Subjective Well-Being and Public Policy
Reto Odermatt () and
Alois Stutzer ()
No 11102, IZA Discussion Papers from Institute of Labor Economics (IZA)
Measures of subjective well-being have gained substantial attention in economics as quantitative approximations of individual welfare. They allow researchers to study relevant determinants of welfare on an individual as well as on a societal level. These determinants might not to be easily detectable in observable behavior. By referring to the recent well-being literature, we provide a selection of determinants of well-being that are important for public policy and show how the analysis of subjective well-being is applied as a complementary analytical tool for policy evaluation. We highlight the use of these measures for guiding public policy in areas that might involve suboptimal behavior. We also discuss some challenges for future research that are associated with the choice of evaluation metrics, the role of aspiration and adaption in evaluations, and utility misprediction.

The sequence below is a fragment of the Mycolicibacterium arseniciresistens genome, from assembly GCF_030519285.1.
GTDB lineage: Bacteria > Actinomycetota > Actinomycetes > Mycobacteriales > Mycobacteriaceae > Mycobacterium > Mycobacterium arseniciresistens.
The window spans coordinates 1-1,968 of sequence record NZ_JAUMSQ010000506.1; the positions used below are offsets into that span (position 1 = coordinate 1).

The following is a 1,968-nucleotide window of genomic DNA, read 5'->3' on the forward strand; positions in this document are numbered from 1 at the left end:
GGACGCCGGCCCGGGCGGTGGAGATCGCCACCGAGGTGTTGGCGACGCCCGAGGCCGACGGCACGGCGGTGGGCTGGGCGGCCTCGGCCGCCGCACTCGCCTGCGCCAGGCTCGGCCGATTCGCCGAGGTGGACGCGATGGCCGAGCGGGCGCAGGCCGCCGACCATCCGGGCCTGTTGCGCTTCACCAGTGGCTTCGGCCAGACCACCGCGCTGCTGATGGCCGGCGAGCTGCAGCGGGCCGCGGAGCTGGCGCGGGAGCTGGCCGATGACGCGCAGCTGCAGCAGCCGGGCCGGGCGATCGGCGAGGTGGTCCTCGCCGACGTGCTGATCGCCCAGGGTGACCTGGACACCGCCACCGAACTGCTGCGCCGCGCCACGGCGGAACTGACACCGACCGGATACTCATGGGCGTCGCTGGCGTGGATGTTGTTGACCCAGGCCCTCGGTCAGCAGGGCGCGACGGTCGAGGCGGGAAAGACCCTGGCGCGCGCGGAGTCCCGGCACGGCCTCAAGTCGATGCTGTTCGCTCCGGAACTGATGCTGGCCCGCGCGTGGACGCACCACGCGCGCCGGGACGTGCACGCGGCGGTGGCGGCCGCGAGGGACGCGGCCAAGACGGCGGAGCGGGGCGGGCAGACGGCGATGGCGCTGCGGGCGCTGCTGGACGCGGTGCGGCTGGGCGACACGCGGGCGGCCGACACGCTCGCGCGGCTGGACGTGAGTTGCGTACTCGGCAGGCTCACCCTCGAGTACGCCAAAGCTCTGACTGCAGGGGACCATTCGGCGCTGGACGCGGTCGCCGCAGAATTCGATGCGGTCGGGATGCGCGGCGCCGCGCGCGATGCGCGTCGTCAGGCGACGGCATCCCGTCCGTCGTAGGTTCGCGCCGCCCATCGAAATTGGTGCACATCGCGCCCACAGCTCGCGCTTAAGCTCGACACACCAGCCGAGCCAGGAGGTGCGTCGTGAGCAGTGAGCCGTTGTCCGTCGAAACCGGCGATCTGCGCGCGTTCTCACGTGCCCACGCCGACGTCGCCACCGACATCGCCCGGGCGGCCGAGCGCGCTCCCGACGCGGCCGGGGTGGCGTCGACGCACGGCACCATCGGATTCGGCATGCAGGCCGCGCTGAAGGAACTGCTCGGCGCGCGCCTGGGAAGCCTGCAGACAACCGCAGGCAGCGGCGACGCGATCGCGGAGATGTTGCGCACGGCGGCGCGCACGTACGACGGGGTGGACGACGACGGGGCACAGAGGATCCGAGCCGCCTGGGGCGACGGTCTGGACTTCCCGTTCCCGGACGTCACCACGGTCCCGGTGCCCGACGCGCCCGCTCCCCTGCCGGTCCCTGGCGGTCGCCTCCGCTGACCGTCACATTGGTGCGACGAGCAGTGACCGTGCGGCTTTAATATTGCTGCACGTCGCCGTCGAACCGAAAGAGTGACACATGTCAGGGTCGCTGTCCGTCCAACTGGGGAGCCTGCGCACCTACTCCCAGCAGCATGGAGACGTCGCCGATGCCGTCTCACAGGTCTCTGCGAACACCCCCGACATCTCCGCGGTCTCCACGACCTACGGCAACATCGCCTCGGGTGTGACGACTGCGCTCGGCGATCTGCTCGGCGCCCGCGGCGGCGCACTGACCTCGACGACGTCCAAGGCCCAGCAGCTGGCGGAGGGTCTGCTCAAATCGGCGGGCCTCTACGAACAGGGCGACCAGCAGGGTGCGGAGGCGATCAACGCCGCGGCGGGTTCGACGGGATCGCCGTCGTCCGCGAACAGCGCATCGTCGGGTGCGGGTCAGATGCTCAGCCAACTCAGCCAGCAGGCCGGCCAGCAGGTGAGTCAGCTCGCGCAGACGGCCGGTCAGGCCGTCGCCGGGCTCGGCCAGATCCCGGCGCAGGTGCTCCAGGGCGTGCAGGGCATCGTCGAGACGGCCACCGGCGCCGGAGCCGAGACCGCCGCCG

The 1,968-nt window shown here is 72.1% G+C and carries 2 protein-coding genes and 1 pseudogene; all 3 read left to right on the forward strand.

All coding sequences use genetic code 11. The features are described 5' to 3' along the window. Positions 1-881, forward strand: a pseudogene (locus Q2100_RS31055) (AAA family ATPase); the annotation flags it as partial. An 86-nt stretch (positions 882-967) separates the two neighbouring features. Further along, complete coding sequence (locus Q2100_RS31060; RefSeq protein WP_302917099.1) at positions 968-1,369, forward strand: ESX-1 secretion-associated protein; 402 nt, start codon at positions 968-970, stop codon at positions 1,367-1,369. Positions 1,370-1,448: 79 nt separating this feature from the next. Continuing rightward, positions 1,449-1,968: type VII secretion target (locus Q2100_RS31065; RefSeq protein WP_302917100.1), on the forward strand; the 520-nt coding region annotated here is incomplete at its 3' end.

Keywords: subjective well-being; determinants of welfare; policy evaluation; bounded rationality (search for similar items in EconPapers)
JEL-codes: D61 D91 H4 I31 (search for similar items in EconPapers)
Pages: 27 pages
New Economics Papers: this item is included in nep-hap, nep-ltv and nep-pbe
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Published in: Ed Diener, Shigehiro Oishi and Louis Tay (eds.), Handbook of Well-Being. Noba Scholar Handbook Series: Subjective Well-being. Salt Lake City, UT: DEF Publishers, 2018.
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